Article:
Movie: "Futurama: Into The Wild Green Yonder"
Directed by: Peter Avanzino
Writing credits: Ken Keeler, David X. Cohen
Reviewer: Dr. Boogie
Plot: Billionaire and owner of the planet Mars, Leo Wong, is planning to turn a large portion of the Milky Way galaxy into the largest minigolf course in the universe. To finish his course, he plans to destroy a violet dwarf system teeming with life. Leela joins a feminist/environmentalist protest group to stop him. After an accident leaves him with the ability to read minds, Fry is inducted into a secret society working to preserve the same star system in order to ward off an ancient evil.
Review: At their best, the last three Futurama movies were kind of funny. Mostly, though, they were pretty terrible, especially when weighed against the old reruns on cable. Luckily, the series managed to end on a high note with this last installment.
One of the hardest parts of seeing the series revived was witnessing the failure to revive the old style of humor that made the show so great. The humor of the original episodes relied more on subtlety, coupled with the occasional pop culture reference. In contrast, most of the humor from the first three movies was so bland and sophomoric that it would have seemed more at home in a modern episode of the Simpsons. The good news is that the writers finally got back on track with the joke-writing for Into the Wild Green Yonder. The bad news is that they waited until what maybe the end of the series to get there.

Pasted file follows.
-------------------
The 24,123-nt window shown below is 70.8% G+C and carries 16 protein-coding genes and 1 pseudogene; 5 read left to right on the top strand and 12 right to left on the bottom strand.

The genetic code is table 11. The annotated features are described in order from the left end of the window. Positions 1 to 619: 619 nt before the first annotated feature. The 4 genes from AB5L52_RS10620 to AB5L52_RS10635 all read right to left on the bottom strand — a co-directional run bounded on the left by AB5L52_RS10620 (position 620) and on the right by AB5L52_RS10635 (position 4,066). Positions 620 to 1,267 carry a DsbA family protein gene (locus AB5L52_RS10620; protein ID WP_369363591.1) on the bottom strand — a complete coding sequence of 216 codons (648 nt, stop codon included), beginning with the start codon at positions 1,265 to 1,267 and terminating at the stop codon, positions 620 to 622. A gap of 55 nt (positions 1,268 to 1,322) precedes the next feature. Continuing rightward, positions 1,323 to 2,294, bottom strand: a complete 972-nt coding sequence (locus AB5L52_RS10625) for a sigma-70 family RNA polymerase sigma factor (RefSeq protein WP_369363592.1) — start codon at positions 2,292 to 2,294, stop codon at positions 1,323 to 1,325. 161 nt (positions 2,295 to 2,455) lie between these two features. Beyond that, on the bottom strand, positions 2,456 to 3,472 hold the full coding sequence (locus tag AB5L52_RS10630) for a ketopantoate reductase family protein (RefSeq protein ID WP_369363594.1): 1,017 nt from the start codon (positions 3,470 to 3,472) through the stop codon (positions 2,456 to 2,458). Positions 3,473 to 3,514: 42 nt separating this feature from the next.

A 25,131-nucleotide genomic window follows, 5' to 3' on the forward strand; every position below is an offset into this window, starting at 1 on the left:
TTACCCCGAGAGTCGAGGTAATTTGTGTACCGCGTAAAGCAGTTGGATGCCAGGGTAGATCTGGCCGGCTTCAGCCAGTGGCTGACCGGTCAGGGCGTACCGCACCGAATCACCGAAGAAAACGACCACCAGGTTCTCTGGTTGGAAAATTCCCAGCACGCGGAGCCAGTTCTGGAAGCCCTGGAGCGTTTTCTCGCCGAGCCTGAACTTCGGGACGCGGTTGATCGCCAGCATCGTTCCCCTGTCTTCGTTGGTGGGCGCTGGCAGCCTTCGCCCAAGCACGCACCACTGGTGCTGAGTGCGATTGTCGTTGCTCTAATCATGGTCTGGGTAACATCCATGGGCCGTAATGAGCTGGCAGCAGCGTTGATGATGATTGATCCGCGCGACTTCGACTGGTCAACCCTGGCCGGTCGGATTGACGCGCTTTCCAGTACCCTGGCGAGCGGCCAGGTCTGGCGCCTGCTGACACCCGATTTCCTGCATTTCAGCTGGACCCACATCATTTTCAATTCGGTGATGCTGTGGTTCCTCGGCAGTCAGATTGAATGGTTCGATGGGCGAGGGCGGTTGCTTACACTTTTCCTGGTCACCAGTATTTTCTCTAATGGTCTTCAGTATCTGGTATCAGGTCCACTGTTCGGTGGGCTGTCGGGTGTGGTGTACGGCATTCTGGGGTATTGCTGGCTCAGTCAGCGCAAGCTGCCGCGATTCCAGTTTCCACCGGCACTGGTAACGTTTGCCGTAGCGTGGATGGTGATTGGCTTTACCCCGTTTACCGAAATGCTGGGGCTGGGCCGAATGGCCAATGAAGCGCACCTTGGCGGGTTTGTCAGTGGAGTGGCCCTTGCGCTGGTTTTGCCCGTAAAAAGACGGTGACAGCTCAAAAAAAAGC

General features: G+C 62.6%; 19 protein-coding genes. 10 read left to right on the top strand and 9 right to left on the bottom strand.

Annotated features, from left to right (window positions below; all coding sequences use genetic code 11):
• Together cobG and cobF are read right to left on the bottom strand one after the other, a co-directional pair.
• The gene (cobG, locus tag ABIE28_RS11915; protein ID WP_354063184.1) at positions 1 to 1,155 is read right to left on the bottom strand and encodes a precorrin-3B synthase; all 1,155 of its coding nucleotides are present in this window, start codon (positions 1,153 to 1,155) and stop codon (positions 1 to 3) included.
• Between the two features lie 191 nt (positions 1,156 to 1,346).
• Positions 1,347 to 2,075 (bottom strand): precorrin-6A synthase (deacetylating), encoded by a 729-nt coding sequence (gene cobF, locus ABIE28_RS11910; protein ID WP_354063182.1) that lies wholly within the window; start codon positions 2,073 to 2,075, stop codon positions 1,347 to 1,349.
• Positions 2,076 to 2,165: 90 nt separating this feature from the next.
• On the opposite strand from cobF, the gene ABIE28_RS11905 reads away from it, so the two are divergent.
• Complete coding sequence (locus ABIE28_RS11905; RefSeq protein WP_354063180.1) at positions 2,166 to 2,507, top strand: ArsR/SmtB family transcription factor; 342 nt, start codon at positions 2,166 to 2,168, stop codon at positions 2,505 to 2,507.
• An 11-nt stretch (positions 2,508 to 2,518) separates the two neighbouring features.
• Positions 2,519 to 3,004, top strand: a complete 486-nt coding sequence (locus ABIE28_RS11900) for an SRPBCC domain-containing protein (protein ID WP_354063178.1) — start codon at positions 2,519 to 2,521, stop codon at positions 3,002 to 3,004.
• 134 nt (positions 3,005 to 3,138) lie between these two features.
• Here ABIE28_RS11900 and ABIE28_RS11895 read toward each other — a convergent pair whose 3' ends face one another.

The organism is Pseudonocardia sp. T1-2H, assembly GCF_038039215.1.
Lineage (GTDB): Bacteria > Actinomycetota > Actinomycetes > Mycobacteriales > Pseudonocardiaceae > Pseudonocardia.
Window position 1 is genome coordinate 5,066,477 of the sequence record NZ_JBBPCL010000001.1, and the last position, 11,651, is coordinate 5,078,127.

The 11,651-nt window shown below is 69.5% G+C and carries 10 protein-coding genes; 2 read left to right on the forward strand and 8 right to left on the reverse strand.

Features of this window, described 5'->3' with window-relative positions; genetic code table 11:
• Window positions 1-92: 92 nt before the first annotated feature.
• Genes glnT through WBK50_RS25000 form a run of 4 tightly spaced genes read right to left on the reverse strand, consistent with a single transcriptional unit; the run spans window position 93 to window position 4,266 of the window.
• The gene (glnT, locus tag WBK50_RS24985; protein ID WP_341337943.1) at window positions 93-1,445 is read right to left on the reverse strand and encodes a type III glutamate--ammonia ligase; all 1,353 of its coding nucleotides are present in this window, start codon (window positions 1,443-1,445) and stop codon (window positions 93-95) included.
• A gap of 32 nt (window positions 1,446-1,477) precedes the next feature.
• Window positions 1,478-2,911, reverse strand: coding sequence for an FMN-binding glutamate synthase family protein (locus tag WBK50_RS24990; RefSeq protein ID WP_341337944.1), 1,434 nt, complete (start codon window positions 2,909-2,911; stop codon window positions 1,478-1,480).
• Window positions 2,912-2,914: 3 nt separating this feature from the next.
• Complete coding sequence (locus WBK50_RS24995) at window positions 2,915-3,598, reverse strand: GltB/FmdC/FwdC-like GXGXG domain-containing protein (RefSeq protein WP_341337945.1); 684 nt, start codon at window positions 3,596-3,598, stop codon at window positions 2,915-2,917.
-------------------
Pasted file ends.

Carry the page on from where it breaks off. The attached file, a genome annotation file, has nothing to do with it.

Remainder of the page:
I was also pleasantly surprised by the filmís environmentalist message not being overemphasized. In the past, environmentalism has served as a launching point for the plots of episodes like ďSome Like It HotĒ and ďThe Birdbot of Ice-catrazĒ, but when used as the basis for Benderís Game, the pro-environmentalist themes were much more heavy-handed. Thankfully, though the plot of Into the Wild Green Yonder does stem from those same notions, it manages to seem more like a typical doomsday-type scenario coupled with dirty hippies.
I guess the overall point Iím trying to get across is that if you didnít think the first three Futurama movies were all that funny, prepare to be surprised. It lags a bit at the beginning, but Into the Wild Green Yonder finally manages to nail the humor that made the show popular in the first place. Itís worth noting that while the previous three movies were all part of a single ongoing story, the events of this film are more or less like a standalone episode of Futurama, with only a single, passing reference to the events of Benderís Game. Maybe thatís what made the episodes of the show work so well, or maybe the writers realized that the last movies were pretty lame. Either way, the show is finally funny again.
(Scored on a 0.5 - 5 pickles rating: 0.5 being the worst and 5 being the best)
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